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For a foodie like me, Dilli Haat is a paradise, says author Tara Deshpande Tennebaum

In her latest book —An Indian Sense of Salad, actor and author Tara talks makes a strong case for salads, and says salads can be more than just accompaniments.

books Updated: Feb 22, 2018 16:50 IST
Naina Arora
Naina Arora
Hindustan Times
Tara Deshpande Tennebaum,Salads,Books
Author Tara Deshpande Tennebaum speaks about her latest book, An Indian Sense of Salad.

Apart from being a globe trotter, actor-author Tara Deshpande Tennebaum is a self- confessed foodie. And channelling her love for food in her latest book, An Indian Sense of Salad, the former actor, seen in films such as Bombay Boys (1998) and Encounter: The Killing (2002) has brought together different traditions, food types and healthy salad options in one hardcover. From Greek-style black masur salad with wilted saag greens and sausage to Israeli herb salad with fried Cashews, the book has all that you need to know about salads.

“My attempt was to blend local ingredients with French, Greek and American techniques,” says the author, whose last book was A Sense For Spice: Recipes and Stories from a Konkan Kitchen. Originally conceptualised as a vegetarian cookbook, the book has non-veg recipes too, such as chicken korma salad. And the author says that the dressing used in the korma can be substituted with cottage cheese for vegetarians.

Having studied abroad, she developed a knack of eating fresh, raw vegetables. But, eating salads, as a habit, was introduced to Tara by her mother. “Unlike many kids, we grew up eating lot of raw veggies and fruits. My mother was innovative with such dishes, but had a limited repertoire,” she says, adding, “But, when I went to the US, I realised how much salad everybody eats. In India, if you order a salad dish at a continental restaurant, it will be available. But at an eatery, which does not serve continental dishes, the salads available are either chopped vegetables or dead lettuce with a lot of mayonnaise on it.”

Tara Despande Tennebaum’s new book An Indian Sense of Salad.

However, Tara admits that there has been a gradual shift. She says,“Many restaurants are opening that are serving salads, but that’s very niche.” The author in her book talks about how Indians aren’t in much favour of consuming fresh produce in its raw form. “We don’t eat a lot of salads. Everything we cook is either boiled or sautéed. Generally, our vegetables are fully cooked, if not over cooked. Our association with raw food is limited to the time we are sick, because it has a therapeutic effect. Moreover, the water used to wash veggies could be a problem.The access of clean water eventually saw the revival of salads,” she says.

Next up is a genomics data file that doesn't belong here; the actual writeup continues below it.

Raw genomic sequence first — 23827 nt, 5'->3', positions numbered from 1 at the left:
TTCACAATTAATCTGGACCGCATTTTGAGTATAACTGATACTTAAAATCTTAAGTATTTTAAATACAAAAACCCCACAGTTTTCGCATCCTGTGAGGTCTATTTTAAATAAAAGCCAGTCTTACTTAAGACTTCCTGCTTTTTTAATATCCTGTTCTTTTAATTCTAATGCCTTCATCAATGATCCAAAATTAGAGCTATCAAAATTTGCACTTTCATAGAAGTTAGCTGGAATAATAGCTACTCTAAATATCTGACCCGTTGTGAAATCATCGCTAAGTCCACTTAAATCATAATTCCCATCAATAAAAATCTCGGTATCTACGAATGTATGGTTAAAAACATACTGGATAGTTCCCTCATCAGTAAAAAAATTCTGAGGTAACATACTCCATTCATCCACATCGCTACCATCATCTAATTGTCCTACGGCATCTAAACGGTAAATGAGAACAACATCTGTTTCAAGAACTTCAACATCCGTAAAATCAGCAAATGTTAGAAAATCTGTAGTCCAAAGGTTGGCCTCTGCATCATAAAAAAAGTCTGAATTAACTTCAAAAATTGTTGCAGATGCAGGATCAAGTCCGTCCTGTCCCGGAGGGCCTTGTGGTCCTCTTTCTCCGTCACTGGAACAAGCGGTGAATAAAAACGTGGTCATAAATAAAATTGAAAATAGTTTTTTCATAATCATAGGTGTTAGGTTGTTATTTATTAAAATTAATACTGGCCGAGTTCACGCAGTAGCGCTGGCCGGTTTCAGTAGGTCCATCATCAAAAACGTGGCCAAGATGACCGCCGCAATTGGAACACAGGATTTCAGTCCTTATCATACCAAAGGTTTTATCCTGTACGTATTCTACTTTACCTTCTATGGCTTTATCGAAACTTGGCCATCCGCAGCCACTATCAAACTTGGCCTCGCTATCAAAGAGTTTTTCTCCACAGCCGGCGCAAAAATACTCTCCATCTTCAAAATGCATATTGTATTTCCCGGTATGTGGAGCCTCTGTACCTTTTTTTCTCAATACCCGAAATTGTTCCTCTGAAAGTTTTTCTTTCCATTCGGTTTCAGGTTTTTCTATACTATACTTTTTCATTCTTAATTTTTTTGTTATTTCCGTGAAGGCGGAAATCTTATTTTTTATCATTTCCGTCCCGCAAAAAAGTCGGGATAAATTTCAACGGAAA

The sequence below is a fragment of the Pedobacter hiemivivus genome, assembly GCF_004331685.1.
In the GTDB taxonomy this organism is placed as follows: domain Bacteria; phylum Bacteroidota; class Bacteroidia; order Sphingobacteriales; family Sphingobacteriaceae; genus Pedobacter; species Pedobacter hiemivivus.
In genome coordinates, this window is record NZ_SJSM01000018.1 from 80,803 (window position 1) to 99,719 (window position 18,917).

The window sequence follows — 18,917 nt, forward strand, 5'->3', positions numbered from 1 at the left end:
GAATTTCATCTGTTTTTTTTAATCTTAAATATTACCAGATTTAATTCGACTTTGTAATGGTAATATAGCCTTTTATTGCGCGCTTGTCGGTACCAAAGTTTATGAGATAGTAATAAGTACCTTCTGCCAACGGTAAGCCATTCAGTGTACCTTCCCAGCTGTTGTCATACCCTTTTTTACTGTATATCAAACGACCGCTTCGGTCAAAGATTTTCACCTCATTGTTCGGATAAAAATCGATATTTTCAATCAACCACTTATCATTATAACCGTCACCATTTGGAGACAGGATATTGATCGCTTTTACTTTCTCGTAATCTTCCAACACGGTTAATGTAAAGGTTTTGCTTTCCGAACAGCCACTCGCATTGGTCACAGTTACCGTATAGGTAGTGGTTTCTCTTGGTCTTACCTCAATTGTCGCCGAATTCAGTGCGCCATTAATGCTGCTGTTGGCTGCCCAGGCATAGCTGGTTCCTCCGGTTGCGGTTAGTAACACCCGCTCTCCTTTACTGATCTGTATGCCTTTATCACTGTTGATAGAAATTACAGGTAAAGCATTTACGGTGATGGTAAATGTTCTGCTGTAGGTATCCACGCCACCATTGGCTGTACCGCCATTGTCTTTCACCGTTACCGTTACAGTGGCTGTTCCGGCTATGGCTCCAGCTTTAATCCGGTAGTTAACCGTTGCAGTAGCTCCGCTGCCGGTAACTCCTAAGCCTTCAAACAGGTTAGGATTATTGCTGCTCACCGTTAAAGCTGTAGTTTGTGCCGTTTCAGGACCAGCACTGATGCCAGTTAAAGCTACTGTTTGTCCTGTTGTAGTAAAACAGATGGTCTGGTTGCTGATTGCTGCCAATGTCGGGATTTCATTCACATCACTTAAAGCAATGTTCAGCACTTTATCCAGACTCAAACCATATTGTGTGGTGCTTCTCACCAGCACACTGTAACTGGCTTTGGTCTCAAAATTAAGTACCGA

‘R Madhavan: the loveliest guy’

The actor-author, who now divides time in between Mumbai and New York, reminisces the time spent in Bollywood, with her contemporaries. “I’ve always loved Bollywood. My stint was short. My first film was in 1996, and I was married and gone [to US] by 2000. But those four years were wonderful; I got to work with amazing people. In one of the song sequence in Is Raat Ki Subah Nahin (1997), (actor) R Madhavan twirls me around (laughs). That’s when I met him for the first time. He was the loveliest guy ever,” says the Style actor (2001), who hinted at a comeback on the screen, soon.

‘Dilli Haat is a must-visit place for me’

Tara may have travelled the world, but her visit to the Capital remains incomplete without going to Dilli Haat, Khan Market, Hauz Khas and the Organic Farmer’s Market in Gurgaon. “I love visiting these places. For a foodie like me, Dilli Haat is a paradise. I get to eat food from all states of India here,” she says. And talking about organic food markets in Delhi-NCR, Tara says, “I hope the movement towards organic picks up because Organic [produce] in India is expensive and right now, it’s also limited.”

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First Published: Feb 22, 2018 16:49 IST